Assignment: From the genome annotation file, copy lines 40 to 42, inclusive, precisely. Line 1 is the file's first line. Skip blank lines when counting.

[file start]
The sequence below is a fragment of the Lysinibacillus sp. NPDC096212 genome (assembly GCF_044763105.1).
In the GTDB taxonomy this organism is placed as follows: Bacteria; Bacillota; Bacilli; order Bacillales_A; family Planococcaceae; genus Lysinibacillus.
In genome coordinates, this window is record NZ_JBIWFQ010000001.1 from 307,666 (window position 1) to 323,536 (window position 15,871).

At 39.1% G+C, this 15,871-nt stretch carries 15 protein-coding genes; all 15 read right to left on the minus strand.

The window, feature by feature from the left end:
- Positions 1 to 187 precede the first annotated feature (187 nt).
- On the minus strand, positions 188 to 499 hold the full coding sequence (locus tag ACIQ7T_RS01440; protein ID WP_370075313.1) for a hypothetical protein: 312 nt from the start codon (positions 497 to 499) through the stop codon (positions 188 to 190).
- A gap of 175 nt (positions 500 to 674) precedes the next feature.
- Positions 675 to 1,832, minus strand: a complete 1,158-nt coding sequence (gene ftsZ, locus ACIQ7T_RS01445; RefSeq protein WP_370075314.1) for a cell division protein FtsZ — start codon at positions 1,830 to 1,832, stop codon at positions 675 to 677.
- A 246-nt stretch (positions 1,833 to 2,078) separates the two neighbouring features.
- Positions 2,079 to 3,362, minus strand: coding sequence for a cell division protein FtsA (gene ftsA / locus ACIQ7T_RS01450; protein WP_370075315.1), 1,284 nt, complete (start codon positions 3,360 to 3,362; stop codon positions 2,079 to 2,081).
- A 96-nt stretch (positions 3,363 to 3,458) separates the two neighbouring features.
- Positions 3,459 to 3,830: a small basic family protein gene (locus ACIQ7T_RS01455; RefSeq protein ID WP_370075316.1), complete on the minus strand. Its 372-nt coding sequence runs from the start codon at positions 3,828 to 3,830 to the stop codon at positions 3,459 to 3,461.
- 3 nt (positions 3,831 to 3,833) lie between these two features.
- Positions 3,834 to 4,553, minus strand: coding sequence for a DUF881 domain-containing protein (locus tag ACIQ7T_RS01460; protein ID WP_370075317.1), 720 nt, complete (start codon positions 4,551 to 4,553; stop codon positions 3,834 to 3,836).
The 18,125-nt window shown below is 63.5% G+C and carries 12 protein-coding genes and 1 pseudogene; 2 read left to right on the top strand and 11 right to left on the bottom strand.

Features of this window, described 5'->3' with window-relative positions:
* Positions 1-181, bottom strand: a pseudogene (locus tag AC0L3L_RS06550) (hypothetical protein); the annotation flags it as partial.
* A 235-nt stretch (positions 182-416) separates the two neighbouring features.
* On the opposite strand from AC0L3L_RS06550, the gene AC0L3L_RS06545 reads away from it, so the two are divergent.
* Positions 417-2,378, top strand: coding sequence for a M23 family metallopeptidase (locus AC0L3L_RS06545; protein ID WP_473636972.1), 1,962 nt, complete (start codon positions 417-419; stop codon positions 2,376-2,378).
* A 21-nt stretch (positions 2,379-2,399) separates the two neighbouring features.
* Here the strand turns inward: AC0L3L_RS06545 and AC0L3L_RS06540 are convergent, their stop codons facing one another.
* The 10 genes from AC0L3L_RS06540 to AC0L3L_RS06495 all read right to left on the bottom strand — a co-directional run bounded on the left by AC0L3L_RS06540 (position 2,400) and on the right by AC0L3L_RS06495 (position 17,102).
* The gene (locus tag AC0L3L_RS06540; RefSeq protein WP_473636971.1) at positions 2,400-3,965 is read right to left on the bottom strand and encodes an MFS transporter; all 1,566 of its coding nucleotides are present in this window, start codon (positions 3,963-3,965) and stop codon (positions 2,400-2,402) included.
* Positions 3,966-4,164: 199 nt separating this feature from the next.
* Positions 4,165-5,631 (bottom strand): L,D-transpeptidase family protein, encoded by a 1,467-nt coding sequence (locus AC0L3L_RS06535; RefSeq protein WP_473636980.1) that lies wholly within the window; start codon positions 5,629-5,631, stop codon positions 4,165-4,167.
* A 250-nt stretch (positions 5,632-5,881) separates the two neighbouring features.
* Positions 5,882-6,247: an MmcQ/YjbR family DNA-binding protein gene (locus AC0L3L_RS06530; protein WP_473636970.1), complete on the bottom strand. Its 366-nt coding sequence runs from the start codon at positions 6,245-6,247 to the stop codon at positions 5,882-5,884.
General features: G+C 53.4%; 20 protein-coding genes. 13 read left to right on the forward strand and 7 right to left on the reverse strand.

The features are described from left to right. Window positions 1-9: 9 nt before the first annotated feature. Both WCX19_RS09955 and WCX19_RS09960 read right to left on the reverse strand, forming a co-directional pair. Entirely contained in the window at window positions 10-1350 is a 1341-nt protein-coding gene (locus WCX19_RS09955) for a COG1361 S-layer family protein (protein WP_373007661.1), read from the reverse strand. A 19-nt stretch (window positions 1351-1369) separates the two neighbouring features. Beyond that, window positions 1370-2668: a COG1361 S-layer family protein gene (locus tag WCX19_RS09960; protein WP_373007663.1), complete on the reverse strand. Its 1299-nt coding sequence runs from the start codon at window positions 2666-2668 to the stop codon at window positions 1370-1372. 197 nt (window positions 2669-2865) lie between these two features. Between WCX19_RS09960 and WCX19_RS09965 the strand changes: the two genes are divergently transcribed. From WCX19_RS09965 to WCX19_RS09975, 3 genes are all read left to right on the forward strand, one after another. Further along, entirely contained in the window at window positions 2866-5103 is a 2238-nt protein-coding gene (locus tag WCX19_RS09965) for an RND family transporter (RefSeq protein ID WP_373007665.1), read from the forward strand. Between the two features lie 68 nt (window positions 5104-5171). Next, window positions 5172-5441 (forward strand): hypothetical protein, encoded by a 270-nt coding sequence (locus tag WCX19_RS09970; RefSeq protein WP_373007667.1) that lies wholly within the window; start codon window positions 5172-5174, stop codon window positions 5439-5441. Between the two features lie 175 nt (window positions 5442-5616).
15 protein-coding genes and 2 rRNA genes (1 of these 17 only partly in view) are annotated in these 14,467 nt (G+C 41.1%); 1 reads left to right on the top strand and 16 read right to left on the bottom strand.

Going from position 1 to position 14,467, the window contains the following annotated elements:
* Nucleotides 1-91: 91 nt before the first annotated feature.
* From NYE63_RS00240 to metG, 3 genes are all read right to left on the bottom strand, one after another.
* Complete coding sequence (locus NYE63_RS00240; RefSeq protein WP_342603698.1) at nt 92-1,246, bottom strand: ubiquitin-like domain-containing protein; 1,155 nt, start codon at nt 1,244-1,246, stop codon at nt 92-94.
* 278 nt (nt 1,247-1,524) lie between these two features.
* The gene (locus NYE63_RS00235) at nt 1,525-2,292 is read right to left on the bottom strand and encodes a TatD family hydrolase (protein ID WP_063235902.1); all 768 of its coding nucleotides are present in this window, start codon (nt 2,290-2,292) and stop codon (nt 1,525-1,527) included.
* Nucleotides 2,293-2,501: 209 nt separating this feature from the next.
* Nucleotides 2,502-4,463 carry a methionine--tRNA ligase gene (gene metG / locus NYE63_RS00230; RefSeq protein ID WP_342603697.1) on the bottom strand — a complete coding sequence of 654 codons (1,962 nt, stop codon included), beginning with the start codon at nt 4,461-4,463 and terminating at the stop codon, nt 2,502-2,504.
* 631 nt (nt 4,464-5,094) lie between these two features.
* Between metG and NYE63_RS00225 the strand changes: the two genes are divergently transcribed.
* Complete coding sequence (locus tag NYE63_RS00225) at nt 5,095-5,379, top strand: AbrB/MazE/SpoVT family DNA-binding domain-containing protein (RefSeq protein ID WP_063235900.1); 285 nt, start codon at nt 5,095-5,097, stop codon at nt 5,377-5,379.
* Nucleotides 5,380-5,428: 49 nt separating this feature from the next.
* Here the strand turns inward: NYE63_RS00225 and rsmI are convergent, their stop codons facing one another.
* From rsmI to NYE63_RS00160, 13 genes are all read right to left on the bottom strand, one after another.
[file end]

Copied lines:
* Nucleotides 2,502-4,463 carry a methionine--tRNA ligase gene (gene metG / locus NYE63_RS00230; RefSeq protein ID WP_342603697.1) on the bottom strand — a complete coding sequence of 654 codons (1,962 nt, stop codon included), beginning with the start codon at nt 4,461-4,463 and terminating at the stop codon, nt 2,502-2,504.
* 631 nt (nt 4,464-5,094) lie between these two features.
* Between metG and NYE63_RS00225 the strand changes: the two genes are divergently transcribed.